India and Bangladesh must seize the opportunity to further enhance connectivity and trade ties
The spectacular victory of the Grand Alliance led by the Awami League (AL), headed by incumbent Prime Minister Sheikh Hasina, in Bangladesh’s 11th general election, has delighted her supporters. This election is also a milestone for the coming of age of a new generation which is avowedly aspirational and is tired of the old political discourse that had deeply divided politics in Bangladesh. They have voted for economic progress and a secular polity.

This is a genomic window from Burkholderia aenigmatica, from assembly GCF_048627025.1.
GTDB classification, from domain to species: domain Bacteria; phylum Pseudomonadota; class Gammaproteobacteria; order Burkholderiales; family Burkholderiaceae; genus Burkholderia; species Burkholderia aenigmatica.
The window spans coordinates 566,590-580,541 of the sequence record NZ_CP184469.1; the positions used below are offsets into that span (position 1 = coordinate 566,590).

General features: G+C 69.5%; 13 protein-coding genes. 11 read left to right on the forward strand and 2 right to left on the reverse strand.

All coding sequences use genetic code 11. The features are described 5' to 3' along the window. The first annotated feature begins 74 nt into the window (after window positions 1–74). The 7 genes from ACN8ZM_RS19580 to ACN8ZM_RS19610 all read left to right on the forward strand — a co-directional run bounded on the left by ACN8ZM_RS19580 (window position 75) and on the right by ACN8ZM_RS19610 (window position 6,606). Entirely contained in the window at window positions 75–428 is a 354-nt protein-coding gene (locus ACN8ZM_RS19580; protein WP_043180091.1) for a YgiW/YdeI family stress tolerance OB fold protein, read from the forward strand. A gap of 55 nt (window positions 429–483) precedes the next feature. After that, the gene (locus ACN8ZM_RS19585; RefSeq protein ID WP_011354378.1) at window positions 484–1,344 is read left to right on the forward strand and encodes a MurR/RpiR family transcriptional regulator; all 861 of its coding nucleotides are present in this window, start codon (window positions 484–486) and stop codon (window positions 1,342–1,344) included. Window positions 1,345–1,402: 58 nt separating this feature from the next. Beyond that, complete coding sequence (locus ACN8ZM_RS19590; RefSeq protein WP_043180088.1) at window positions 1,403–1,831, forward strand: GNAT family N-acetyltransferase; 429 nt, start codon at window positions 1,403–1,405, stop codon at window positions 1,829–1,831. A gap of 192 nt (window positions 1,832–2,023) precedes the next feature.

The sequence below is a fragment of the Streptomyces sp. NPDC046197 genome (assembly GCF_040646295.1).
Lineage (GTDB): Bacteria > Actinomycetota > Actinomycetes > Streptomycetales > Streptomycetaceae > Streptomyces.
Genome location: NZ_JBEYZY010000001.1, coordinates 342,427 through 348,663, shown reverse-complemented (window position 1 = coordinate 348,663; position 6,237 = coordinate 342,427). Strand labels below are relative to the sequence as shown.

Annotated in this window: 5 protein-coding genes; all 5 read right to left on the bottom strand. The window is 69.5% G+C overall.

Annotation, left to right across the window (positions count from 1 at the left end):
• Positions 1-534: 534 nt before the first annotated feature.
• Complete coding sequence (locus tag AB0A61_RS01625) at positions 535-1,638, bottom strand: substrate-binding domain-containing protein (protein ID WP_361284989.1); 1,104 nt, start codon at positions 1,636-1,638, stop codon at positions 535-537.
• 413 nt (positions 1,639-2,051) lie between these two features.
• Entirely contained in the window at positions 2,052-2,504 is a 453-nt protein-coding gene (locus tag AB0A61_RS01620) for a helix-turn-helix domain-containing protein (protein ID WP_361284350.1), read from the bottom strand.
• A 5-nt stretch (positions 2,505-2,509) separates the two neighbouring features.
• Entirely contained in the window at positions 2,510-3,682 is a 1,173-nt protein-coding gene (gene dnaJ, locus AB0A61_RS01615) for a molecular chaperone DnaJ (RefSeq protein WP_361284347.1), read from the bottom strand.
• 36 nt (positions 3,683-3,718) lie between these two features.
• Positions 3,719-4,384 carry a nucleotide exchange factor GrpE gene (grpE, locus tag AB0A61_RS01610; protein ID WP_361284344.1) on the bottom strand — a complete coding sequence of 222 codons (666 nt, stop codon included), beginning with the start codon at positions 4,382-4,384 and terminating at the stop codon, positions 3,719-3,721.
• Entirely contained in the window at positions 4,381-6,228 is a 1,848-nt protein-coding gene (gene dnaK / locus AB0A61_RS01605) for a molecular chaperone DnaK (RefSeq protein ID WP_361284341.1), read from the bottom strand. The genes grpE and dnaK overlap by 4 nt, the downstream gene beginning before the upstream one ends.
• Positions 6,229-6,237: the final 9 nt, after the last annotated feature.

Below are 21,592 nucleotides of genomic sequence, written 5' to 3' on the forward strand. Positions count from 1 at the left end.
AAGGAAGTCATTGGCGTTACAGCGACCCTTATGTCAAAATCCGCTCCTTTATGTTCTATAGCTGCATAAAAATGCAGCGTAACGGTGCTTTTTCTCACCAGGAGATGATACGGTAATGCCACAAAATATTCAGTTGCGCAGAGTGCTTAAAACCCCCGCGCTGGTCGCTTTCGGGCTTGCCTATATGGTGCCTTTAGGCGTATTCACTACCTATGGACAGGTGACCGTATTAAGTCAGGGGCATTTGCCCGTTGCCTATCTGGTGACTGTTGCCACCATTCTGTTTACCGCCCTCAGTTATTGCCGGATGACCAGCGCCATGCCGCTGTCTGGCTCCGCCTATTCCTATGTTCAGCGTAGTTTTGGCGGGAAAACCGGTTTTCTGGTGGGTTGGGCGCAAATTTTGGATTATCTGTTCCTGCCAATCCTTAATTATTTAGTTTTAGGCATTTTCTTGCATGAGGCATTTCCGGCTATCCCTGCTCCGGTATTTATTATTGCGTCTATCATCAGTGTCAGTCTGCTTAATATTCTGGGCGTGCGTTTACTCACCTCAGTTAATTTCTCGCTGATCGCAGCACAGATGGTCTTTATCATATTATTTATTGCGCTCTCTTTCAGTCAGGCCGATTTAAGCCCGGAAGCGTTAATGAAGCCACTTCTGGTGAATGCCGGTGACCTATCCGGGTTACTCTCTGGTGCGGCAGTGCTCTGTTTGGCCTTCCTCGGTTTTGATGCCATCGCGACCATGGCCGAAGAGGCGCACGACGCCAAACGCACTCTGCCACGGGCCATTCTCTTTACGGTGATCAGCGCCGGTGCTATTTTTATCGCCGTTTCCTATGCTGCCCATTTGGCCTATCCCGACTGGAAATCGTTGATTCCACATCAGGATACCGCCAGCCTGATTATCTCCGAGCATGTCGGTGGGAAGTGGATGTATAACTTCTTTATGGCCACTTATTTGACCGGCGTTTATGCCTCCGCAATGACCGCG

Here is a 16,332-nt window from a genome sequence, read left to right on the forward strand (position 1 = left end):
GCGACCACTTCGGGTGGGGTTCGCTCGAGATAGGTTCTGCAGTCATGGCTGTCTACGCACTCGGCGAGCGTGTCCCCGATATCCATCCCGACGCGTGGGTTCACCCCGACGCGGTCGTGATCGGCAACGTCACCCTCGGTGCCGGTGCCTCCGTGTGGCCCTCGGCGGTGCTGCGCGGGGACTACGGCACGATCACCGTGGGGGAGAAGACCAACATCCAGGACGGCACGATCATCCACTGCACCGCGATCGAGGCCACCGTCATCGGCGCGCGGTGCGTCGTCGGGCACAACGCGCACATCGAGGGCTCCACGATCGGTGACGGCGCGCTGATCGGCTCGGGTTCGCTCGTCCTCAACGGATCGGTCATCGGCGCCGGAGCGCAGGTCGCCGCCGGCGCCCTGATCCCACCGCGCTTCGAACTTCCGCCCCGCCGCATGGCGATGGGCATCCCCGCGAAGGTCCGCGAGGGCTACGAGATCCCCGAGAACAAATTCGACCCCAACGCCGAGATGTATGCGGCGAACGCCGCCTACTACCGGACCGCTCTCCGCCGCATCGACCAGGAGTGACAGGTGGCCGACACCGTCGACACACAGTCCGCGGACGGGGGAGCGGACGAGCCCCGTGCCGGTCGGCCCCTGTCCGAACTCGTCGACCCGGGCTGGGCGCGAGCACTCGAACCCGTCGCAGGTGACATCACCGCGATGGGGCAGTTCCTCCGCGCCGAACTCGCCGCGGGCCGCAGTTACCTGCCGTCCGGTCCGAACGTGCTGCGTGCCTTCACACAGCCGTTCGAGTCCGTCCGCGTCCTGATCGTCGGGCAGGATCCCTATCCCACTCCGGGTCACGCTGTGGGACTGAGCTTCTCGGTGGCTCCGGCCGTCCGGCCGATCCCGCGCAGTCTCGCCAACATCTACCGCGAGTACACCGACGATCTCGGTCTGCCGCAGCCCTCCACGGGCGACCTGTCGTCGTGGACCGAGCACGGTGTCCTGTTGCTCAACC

The margin of victory has shocked and dismayed the Opposition parties that had coalesced into the National Unity Front (NUF), a coalition at whose core is the Bangladesh Nationalist Party (BNP), the AL’s bitter political rival. Former AL stalwart and famous jurist Kamal Hossain provided the leadership glue for the Opposition coalition. Nominally led by its Chairperson, former Prime Minister Khaleda Zia, currently in jail for corruption, the BNP’s guiding force is U.K.-based acting-Chairman Tarique Rahman, her controversial son who fled from the country in 2008 and lives in exile. He is convicted of money laundering and conspiracy to murder. There will be setbacks in India-Bangladesh ties, like the current Rohingya issue, which has imposed a huge economic and security burden on Bangladesh. Bilaterally, the issue of the illegal migration has already acquired a high profile in India with the publication of the draft National Register of Citizens in Assam. This will require deft handling of bilateral ties. Sharing of river waters will remain a challenge, but not an insurmountable one. China’s security and economic footprint has grown in South Asia and managing this will remain a challenge for both countries. While Bangladesh is overwhelmingly dependent on military hardware from China, India has provided a $500 million LOC for procurement of defence-related goods from India. This momentum must be maintained and intensified. India has welcomed the election results and Prime Minister Narendra Modi was the first leader to telephone and congratulate Ms. Hasina. Bangladesh-India relations have reached a stage of maturity and with further upgrading and integration of infrastructure, bilateral ties can be expected to grow stronger in the future. Pinak Ranjan Chakravarty, a Distinguished Fellow at the Observer Research Foundation, is a former diplomat. He has served as High Commissioner of India to Bangladesh